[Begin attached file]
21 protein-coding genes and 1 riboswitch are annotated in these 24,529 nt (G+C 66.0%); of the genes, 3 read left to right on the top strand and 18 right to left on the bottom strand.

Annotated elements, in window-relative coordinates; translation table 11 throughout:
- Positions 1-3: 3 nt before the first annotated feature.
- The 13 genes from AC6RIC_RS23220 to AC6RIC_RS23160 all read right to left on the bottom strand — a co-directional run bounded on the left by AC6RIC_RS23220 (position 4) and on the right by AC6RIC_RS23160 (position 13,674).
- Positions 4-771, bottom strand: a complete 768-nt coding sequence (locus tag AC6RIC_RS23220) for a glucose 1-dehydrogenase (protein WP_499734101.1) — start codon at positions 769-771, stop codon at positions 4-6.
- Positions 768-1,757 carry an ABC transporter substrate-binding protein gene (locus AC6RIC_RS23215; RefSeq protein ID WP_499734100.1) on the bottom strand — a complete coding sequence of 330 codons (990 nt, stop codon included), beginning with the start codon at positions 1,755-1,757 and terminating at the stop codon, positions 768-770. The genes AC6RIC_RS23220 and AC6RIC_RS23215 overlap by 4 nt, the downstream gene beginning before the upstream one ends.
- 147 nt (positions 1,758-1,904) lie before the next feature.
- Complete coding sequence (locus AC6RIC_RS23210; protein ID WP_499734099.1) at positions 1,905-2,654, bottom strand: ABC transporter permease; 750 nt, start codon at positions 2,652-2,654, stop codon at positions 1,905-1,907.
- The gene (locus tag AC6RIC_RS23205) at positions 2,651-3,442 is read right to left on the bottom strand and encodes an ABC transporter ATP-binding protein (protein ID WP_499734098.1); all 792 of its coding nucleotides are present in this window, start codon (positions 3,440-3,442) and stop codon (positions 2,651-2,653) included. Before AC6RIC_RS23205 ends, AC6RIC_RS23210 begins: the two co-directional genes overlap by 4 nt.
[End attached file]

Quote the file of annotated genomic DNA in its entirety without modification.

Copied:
21 protein-coding genes and 1 riboswitch are annotated in these 24,529 nt (G+C 66.0%); of the genes, 3 read left to right on the top strand and 18 right to left on the bottom strand.

Annotated elements, in window-relative coordinates; translation table 11 throughout:
- Positions 1-3: 3 nt before the first annotated feature.
- The 13 genes from AC6RIC_RS23220 to AC6RIC_RS23160 all read right to left on the bottom strand — a co-directional run bounded on the left by AC6RIC_RS23220 (position 4) and on the right by AC6RIC_RS23160 (position 13,674).
- Positions 4-771, bottom strand: a complete 768-nt coding sequence (locus tag AC6RIC_RS23220) for a glucose 1-dehydrogenase (protein WP_499734101.1) — start codon at positions 769-771, stop codon at positions 4-6.
- Positions 768-1,757 carry an ABC transporter substrate-binding protein gene (locus AC6RIC_RS23215; RefSeq protein ID WP_499734100.1) on the bottom strand — a complete coding sequence of 330 codons (990 nt, stop codon included), beginning with the start codon at positions 1,755-1,757 and terminating at the stop codon, positions 768-770. The genes AC6RIC_RS23220 and AC6RIC_RS23215 overlap by 4 nt, the downstream gene beginning before the upstream one ends.
- 147 nt (positions 1,758-1,904) lie before the next feature.
- Complete coding sequence (locus AC6RIC_RS23210; protein ID WP_499734099.1) at positions 1,905-2,654, bottom strand: ABC transporter permease; 750 nt, start codon at positions 2,652-2,654, stop codon at positions 1,905-1,907.
- The gene (locus tag AC6RIC_RS23205) at positions 2,651-3,442 is read right to left on the bottom strand and encodes an ABC transporter ATP-binding protein (protein ID WP_499734098.1); all 792 of its coding nucleotides are present in this window, start codon (positions 3,440-3,442) and stop codon (positions 2,651-2,653) included. Before AC6RIC_RS23205 ends, AC6RIC_RS23210 begins: the two co-directional genes overlap by 4 nt.